Complaints about monopoly hold that ecommerce giants have on the marketplace, and the disadvantages that brings for smaller competitors have come to a head in the past five years. In Europe, the result is the proposed Digital Markets Act (DMA).

In this article, we’ll give you an overview of the regulation, and more importantly, what it could mean for your Google Shopping campaigns in the future.

What is the DMA?

The Digital Markets Act is a proposed European Union regulation. Its purpose is to regulate the behaviour of large online platforms, known as Gate Keepers, such as Google, Facebook, and Amazon.

One of the key areas of the act is the regulation of online marketplaces, like Google Shopping. The idea is that the bigger platforms will have to be more transparent in their business practices, with the aim of giving smaller businesses fairer access to the marketplace.

Despite being proposed in December 2020, the DMA is currently still under consideration by the European Union and it's not clear yet when the EU will agree on the final form – it needs to be ratified by all member states before it is adopted. Therefore, it's hard to predict an exact date for when the EU will pass the regulation to law.

Part of the initial legal challenge focused on the monopoly element around Google Shopping – namely that Google was both media owner and advertiser, which makes for a less competitive and less efficient environment for other CSS providers and consumers.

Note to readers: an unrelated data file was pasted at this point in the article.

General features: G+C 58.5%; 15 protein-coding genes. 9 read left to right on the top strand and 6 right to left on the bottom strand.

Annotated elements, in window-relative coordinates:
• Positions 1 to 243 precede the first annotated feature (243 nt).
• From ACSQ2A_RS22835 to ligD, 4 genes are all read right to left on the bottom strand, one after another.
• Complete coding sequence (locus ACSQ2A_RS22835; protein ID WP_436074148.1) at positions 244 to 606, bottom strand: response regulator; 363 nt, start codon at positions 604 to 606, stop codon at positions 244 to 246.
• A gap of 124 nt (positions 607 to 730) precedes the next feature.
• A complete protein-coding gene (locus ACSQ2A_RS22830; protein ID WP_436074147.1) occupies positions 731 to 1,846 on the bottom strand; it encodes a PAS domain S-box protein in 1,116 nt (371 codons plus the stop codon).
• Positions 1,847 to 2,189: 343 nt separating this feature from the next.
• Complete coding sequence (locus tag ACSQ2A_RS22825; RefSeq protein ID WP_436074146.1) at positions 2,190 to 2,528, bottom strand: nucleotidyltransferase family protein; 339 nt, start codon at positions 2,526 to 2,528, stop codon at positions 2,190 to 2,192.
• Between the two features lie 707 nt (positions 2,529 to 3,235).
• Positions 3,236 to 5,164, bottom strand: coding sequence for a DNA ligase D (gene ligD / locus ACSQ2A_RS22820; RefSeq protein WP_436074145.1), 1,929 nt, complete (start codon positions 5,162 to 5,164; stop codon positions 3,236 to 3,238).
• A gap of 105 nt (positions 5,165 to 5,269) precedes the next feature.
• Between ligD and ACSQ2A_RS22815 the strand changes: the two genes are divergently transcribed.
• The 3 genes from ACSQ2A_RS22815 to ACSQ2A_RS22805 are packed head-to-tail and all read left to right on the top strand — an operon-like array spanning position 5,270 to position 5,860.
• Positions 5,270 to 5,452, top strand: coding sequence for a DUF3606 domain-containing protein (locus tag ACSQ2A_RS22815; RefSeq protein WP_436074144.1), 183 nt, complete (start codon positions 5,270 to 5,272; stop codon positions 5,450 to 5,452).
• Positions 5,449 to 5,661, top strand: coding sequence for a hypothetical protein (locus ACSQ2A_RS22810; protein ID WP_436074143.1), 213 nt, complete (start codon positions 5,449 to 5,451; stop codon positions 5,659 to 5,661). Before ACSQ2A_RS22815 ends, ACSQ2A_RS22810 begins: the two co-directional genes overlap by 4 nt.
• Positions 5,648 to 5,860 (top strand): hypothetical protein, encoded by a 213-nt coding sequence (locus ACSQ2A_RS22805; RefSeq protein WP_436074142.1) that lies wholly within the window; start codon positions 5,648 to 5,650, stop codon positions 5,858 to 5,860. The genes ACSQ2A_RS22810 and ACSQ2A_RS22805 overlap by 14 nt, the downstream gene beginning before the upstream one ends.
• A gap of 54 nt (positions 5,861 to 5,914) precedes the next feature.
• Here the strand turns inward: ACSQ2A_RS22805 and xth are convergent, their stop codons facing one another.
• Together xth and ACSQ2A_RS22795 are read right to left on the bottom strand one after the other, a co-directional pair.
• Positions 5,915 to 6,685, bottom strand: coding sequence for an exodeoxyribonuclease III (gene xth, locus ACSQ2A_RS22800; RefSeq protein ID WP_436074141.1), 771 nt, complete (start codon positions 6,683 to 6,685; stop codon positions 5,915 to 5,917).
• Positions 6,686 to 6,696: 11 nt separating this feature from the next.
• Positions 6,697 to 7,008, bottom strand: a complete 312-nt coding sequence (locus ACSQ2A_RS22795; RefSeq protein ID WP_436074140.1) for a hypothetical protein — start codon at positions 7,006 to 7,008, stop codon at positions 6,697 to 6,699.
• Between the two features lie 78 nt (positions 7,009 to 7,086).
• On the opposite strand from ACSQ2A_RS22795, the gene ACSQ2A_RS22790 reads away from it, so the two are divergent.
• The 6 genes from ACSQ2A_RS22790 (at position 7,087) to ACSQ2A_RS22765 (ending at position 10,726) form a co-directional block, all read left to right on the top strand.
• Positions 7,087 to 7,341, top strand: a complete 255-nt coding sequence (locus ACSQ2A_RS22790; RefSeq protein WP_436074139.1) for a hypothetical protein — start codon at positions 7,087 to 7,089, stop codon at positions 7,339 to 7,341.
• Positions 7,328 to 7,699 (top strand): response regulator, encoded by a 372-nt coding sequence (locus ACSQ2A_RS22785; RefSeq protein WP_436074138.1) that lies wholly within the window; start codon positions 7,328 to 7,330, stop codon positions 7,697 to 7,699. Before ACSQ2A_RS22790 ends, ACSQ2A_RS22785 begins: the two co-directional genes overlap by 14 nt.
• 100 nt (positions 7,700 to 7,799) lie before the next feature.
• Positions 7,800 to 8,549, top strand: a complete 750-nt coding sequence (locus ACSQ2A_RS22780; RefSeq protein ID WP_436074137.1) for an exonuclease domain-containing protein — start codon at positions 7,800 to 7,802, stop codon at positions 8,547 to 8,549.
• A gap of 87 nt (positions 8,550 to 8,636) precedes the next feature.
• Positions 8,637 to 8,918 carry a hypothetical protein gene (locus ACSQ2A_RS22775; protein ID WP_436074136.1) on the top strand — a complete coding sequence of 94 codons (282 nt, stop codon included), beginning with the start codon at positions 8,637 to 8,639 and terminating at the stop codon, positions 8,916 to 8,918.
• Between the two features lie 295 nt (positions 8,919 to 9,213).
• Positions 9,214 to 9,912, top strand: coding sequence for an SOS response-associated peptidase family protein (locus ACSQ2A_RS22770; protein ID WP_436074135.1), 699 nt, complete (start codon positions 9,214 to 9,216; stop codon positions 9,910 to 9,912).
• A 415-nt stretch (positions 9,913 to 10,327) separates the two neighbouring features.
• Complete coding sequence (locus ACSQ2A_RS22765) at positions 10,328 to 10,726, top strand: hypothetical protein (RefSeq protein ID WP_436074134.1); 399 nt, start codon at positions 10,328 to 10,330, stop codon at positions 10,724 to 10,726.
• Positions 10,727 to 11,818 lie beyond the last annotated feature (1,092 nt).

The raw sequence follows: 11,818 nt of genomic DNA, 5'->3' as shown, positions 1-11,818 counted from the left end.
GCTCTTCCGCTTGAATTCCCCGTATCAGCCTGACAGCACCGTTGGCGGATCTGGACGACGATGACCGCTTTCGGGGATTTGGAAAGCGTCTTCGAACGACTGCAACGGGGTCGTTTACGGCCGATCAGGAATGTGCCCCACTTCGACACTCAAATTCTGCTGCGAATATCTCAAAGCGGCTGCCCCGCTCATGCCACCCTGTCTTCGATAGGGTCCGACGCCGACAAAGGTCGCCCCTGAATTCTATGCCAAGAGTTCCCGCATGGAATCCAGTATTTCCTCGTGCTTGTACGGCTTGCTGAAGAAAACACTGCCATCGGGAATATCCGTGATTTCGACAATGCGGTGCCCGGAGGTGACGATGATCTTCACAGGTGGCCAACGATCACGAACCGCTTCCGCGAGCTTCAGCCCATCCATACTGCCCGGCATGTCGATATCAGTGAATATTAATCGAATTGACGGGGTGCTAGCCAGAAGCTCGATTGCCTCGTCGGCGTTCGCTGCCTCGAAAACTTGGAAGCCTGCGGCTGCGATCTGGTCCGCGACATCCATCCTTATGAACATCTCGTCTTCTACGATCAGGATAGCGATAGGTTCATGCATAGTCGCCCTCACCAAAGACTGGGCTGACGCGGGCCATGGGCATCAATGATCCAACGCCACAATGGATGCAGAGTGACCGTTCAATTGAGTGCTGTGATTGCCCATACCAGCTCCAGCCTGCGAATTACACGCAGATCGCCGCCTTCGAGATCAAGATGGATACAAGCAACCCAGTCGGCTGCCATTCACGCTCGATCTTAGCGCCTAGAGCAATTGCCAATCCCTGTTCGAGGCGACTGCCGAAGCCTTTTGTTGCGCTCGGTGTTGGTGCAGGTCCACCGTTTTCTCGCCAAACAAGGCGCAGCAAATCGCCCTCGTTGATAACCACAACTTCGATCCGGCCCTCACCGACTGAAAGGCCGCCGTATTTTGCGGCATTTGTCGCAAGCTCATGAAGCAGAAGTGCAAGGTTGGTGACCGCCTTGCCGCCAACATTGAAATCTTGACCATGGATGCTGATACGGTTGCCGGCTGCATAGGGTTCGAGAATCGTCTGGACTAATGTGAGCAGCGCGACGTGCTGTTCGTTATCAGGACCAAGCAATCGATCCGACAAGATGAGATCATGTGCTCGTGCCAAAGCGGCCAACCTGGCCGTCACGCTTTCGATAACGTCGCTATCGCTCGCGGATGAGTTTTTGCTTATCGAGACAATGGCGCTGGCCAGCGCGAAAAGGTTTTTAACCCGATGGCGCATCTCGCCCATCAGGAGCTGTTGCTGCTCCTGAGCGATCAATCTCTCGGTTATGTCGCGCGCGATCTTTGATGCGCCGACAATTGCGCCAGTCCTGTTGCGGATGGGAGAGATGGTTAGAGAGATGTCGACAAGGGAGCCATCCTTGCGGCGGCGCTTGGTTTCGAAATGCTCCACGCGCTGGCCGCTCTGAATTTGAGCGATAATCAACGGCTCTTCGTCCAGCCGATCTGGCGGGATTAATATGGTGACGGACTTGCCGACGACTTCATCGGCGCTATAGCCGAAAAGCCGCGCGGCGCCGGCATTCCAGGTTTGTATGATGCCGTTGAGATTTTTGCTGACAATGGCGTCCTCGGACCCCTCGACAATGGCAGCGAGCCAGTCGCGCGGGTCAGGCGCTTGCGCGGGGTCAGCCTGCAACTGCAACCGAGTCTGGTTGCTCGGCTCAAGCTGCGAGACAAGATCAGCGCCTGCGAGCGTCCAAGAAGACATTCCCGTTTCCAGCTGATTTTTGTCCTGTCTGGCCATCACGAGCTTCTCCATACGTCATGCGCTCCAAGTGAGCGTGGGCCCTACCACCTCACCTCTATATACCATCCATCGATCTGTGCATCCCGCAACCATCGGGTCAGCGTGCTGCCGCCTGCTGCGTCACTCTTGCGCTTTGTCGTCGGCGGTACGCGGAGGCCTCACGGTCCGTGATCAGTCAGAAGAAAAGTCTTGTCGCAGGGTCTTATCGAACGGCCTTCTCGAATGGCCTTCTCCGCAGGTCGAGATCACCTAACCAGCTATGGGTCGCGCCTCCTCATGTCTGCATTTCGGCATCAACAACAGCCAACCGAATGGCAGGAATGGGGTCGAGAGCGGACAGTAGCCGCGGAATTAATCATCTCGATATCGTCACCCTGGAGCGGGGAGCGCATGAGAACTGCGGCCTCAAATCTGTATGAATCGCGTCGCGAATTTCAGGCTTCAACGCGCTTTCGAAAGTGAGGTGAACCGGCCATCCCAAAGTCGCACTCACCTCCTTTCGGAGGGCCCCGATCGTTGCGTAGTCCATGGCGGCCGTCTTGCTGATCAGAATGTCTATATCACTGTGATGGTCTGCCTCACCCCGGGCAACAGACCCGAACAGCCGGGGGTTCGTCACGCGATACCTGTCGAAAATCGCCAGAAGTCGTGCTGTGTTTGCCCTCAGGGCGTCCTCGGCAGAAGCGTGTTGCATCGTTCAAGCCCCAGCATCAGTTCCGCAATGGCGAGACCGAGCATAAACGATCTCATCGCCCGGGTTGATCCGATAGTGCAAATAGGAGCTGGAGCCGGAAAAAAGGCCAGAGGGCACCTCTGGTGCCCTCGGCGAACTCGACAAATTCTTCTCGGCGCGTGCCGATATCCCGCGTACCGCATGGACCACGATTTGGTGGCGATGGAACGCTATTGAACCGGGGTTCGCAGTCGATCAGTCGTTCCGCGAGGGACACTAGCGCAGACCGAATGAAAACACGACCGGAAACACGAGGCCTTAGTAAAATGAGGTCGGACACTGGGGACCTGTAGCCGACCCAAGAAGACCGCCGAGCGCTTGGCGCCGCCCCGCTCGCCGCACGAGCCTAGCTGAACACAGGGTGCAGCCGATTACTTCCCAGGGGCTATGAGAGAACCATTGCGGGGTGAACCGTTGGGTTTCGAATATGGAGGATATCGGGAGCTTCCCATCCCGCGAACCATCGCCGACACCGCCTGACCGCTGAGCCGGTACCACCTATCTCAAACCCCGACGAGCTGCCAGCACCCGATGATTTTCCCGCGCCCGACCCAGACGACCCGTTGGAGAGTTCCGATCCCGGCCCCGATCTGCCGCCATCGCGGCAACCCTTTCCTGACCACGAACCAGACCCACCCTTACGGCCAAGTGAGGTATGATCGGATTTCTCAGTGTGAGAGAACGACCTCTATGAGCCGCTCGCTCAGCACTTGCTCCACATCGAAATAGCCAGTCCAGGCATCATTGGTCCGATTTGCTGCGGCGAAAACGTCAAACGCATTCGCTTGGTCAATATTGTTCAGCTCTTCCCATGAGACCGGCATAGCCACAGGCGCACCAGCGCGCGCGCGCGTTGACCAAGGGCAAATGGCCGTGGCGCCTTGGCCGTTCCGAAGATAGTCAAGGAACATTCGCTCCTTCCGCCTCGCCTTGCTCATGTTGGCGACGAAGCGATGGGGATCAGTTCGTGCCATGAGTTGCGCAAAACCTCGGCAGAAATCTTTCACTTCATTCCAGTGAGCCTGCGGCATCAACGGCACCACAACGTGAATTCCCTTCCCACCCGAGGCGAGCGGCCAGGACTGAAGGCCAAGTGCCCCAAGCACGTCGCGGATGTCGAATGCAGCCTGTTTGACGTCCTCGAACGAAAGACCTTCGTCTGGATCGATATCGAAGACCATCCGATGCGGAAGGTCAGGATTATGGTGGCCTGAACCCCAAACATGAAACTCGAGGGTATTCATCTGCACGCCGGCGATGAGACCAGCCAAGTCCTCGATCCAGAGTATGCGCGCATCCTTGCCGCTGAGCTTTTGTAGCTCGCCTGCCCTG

How is Productcaster involved in the DMA?

Productcaster’s CEO and owner, Martin Corcoran, was invited to Brussels in December 2022 to join 30 other key stakeholders (plus 1,500 joining online) to discuss the future of the search channel and feedback on Google’s plans to become compliant with EU, and likely UK, law.

His experience on the day and feedback was very clear – the Google Shopping channel will change substantially by March 2024.

So, what will the DMA mean for your Google Shopping campaigns?

Google knows that it needs to change and comply quickly, but how is yet to be decided. There have been calls for the Google Shopping boxes to be removed completely, citing them as economically ineffective as they supposedly limit choice for the consumer and competition.

We don’t think that this is likely to happen.

What is more probable is that CSS such as Productcaster will continue to work with Google to develop the existing Google Shopping Channel and drive better performance across the board. Which can only result in better service for businesses running Shopping campaigns and the end user.